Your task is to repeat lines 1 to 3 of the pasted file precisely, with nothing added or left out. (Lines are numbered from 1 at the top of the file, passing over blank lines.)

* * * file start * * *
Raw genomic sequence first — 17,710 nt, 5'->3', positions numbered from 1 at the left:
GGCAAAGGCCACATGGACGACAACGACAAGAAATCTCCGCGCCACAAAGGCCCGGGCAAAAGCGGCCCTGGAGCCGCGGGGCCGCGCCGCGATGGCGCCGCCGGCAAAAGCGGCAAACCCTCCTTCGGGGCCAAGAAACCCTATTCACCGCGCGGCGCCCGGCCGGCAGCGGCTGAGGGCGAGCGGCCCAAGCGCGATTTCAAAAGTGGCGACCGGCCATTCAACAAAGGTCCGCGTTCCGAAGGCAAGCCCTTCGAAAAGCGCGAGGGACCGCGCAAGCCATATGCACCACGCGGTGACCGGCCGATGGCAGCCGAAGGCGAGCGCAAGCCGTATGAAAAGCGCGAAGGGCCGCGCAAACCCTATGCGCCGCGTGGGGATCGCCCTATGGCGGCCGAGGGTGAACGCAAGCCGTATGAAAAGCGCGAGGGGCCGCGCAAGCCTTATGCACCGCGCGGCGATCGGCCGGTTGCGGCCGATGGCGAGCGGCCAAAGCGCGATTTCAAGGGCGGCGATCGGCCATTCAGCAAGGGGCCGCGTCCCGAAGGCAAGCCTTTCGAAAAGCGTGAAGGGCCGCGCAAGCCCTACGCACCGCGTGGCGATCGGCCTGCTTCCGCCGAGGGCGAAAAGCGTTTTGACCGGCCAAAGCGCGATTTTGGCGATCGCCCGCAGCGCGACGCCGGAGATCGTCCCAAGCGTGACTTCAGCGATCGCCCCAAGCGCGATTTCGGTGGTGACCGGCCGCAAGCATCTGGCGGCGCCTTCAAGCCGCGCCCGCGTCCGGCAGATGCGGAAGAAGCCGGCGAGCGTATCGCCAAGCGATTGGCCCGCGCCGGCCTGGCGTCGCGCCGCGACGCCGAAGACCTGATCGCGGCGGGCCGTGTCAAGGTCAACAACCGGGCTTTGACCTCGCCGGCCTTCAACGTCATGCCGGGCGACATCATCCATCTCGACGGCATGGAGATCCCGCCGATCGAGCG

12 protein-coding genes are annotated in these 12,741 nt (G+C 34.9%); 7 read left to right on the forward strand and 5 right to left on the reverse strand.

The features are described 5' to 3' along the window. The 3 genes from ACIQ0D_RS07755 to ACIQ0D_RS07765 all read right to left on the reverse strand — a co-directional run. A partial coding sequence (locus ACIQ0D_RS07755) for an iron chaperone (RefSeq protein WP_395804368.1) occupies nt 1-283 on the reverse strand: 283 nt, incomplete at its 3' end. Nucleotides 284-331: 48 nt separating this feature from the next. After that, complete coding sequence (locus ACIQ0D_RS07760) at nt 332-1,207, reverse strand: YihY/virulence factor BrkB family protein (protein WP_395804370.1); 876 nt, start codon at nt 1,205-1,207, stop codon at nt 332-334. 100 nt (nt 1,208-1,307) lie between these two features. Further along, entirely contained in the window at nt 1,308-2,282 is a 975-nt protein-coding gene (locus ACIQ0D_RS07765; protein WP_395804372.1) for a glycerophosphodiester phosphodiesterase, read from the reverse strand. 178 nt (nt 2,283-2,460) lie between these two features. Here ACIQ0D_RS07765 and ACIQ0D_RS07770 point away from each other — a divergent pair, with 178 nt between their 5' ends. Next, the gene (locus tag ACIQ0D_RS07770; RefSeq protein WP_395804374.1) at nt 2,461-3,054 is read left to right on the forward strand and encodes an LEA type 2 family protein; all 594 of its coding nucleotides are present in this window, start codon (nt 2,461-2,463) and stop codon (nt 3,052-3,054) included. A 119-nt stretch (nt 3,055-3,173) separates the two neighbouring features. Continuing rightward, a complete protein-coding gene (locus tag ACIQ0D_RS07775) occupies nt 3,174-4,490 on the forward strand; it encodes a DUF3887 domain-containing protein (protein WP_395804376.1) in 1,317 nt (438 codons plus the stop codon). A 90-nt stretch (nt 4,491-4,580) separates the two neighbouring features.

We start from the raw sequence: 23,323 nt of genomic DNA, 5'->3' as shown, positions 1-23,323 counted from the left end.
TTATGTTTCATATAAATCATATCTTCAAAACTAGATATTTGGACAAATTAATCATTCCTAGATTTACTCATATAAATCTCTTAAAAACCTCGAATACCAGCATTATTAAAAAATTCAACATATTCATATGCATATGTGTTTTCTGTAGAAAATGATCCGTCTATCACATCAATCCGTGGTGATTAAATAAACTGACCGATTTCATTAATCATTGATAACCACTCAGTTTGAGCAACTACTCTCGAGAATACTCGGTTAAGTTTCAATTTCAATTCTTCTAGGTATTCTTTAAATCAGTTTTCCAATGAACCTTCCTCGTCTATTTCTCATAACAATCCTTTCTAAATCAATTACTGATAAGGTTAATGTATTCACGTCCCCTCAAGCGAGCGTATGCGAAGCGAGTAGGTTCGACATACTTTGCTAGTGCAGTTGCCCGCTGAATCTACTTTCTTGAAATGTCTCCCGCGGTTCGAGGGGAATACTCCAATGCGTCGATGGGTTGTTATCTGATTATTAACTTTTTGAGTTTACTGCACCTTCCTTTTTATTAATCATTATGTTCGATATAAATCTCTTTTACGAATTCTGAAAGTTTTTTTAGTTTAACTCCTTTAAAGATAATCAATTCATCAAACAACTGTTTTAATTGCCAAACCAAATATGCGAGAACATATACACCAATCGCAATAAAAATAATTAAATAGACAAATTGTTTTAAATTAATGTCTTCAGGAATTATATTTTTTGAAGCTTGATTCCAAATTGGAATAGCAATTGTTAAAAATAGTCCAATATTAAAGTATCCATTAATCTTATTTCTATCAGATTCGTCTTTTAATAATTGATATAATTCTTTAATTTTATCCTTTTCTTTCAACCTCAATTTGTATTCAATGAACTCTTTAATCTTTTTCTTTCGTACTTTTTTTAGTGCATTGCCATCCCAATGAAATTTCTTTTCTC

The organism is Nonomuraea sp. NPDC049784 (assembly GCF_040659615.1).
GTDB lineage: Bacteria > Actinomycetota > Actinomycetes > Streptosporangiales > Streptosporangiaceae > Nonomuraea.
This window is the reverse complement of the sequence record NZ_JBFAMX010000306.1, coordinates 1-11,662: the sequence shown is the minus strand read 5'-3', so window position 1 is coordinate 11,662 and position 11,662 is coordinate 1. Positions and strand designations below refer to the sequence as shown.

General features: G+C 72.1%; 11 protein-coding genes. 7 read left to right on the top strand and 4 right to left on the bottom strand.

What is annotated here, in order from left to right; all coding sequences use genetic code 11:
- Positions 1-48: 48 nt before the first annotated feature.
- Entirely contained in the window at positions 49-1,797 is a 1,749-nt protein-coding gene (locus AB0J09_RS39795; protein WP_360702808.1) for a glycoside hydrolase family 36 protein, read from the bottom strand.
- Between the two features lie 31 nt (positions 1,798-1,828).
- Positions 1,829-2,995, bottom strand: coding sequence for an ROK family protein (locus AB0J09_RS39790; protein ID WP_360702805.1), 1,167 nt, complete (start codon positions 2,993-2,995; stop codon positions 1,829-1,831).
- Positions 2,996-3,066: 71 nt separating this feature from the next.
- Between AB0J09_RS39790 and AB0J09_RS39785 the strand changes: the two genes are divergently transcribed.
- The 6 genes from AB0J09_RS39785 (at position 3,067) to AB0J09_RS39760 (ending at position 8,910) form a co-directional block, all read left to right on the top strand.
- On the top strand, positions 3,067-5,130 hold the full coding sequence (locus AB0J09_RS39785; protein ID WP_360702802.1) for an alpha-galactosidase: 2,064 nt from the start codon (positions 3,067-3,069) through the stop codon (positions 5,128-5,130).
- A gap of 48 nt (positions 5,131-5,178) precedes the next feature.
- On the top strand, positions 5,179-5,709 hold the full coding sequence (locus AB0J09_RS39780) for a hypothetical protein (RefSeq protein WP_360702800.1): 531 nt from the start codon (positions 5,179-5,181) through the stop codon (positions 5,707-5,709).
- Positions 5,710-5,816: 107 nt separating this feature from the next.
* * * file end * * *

Raw genomic sequence first — 17,710 nt, 5'->3', positions numbered from 1 at the left:
GGCAAAGGCCACATGGACGACAACGACAAGAAATCTCCGCGCCACAAAGGCCCGGGCAAAAGCGGCCCTGGAGCCGCGGGGCCGCGCCGCGATGGCGCCGCCGGCAAAAGCGGCAAACCCTCCTTCGGGGCCAAGAAACCCTATTCACCGCGCGGCGCCCGGCCGGCAGCGGCTGAGGGCGAGCGGCCCAAGCGCGATTTCAAAAGTGGCGACCGGCCATTCAACAAAGGTCCGCGTTCCGAAGGCAAGCCCTTCGAAAAGCGCGAGGGACCGCGCAAGCCATATGCACCACGCGGTGACCGGCCGATGGCAGCCGAAGGCGAGCGCAAGCCGTATGAAAAGCGCGAAGGGCCGCGCAAACCCTATGCGCCGCGTGGGGATCGCCCTATGGCGGCCGAGGGTGAACGCAAGCCGTATGAAAAGCGCGAGGGGCCGCGCAAGCCTTATGCACCGCGCGGCGATCGGCCGGTTGCGGCCGATGGCGAGCGGCCAAAGCGCGATTTCAAGGGCGGCGATCGGCCATTCAGCAAGGGGCCGCGTCCCGAAGGCAAGCCTTTCGAAAAGCGTGAAGGGCCGCGCAAGCCCTACGCACCGCGTGGCGATCGGCCTGCTTCCGCCGAGGGCGAAAAGCGTTTTGACCGGCCAAAGCGCGATTTTGGCGATCGCCCGCAGCGCGACGCCGGAGATCGTCCCAAGCGTGACTTCAGCGATCGCCCCAAGCGCGATTTCGGTGGTGACCGGCCGCAAGCATCTGGCGGCGCCTTCAAGCCGCGCCCGCGTCCGGCAGATGCGGAAGAAGCCGGCGAGCGTATCGCCAAGCGATTGGCCCGCGCCGGCCTGGCGTCGCGCCGCGACGCCGAAGACCTGATCGCGGCGGGCCGTGTCAAGGTCAACAACCGGGCTTTGACCTCGCCGGCCTTCAACGTCATGCCGGGCGACATCATCCATCTCGACGGCATGGAGATCCCGCCGATCGAGCG

12 protein-coding genes are annotated in these 12,741 nt (G+C 34.9%); 7 read left to right on the forward strand and 5 right to left on the reverse strand.